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The Tight Link: Beetle and Plant Diversity

This week's In The News focuses on the evolutionary link between beetle (Coleoptera) and flowering plant (Angiosperm) diversity. In an article published in the July 24, 1998 issue of Science, Harvard University evolutionary entomologist Brian Farrell shed new light on insect-plant evolution when he revealed "a tight link between plant and beetle diversity." Farrell found that the incredible diversity of beetles--a whopping 330,000 species are estimated today--is linked to the rise of the angiosperms some 100,000,000 years ago. According to Farrell, although some beetles maintained their preference for older plant classes such as cycads and conifers, "well over 100,000 new species of beetles arose because of that move to angiosperms." The significance of these findings, says Farrell, "show how moving into a new environment, where there's no competition, can free you for an explosive, adaptive radiation." The nine resources provided offer insights and information on beetle and plant diversity, and several evolutionary resources as well.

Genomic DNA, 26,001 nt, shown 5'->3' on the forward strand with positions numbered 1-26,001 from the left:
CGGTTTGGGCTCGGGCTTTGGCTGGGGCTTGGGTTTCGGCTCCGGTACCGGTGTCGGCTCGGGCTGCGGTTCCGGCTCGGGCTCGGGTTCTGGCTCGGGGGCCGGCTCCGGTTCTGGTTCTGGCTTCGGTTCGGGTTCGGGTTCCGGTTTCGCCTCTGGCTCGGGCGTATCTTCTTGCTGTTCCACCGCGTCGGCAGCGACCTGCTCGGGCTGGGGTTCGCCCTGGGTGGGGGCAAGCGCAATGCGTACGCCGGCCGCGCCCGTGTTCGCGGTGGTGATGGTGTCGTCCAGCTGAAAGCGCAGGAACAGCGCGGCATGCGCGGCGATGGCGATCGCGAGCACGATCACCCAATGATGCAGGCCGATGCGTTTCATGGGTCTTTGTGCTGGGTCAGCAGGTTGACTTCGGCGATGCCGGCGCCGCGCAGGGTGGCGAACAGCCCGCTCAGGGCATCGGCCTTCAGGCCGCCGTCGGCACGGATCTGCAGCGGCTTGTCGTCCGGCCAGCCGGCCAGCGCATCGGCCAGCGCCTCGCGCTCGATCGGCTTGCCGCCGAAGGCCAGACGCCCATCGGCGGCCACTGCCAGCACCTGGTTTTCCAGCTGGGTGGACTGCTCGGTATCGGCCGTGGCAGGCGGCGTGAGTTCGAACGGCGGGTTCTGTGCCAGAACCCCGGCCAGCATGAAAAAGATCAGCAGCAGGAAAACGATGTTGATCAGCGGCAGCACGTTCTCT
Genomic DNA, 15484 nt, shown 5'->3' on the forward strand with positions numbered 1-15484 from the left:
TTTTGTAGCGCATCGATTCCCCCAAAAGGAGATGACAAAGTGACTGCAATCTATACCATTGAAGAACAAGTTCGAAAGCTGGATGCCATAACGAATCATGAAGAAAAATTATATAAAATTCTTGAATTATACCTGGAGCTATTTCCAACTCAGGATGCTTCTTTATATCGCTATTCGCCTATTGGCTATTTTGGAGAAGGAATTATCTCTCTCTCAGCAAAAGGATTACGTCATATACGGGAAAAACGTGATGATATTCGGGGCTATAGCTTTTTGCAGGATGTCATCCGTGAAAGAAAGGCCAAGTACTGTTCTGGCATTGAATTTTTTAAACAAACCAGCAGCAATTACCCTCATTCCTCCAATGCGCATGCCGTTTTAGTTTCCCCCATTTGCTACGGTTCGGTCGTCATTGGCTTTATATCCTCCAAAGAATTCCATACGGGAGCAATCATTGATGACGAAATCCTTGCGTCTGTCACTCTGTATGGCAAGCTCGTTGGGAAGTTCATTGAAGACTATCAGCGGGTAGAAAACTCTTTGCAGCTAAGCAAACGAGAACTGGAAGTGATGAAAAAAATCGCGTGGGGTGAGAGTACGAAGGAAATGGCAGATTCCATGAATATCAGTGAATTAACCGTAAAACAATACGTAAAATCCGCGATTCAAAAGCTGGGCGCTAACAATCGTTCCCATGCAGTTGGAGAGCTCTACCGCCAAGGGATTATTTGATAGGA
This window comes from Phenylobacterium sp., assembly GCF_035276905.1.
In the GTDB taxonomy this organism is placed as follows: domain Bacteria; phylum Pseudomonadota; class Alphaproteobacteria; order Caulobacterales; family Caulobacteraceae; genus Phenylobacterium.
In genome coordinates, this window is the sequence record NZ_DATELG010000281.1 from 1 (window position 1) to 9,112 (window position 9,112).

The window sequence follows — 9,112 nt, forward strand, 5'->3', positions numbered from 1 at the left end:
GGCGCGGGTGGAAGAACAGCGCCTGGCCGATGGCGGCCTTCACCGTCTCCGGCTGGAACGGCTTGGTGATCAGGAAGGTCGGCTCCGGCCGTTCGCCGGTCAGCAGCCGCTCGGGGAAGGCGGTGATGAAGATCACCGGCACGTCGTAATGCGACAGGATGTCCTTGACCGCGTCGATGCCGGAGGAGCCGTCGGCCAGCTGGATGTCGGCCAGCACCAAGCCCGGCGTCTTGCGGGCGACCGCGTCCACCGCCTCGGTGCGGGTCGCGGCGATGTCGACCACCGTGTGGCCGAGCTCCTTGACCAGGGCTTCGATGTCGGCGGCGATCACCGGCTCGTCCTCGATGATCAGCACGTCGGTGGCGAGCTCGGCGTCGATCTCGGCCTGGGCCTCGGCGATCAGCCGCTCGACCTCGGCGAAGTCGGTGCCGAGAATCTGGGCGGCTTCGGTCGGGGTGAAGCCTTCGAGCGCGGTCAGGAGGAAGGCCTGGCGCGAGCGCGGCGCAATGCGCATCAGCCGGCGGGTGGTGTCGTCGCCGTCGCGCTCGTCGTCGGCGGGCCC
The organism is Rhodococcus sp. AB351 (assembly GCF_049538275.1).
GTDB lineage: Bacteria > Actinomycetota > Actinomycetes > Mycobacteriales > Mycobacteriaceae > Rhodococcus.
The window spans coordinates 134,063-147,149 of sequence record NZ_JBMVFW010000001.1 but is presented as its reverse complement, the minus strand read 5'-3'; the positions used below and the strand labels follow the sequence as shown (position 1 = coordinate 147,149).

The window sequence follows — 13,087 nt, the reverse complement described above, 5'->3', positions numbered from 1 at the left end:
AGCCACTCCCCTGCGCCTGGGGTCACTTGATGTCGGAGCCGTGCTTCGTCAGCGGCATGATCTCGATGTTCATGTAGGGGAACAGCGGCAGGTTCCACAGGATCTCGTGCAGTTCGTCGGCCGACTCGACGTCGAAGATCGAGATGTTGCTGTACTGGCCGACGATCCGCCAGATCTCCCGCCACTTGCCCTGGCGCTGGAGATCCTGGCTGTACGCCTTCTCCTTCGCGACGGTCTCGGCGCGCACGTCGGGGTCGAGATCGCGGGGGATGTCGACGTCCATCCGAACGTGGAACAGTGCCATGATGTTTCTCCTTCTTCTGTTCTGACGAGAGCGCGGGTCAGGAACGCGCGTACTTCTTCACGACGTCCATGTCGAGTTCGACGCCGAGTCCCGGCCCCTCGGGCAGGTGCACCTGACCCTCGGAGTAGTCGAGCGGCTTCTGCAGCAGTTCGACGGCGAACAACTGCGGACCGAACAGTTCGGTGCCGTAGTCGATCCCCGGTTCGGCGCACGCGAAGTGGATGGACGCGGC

Alternate Title
In the News: The Tight Link: Beetle and Plant Diversity
Archived Scout Publication URL
  • https://scout.wisc.edu/report/se/1998/0805
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Date Issued
1998
Language
Date of Scout Publication
August 5th, 1998
Date Of Record Creation
April 3rd, 2003 at 5:23pm
Date Of Record Release
April 3rd, 2003 at 5:23pm
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3
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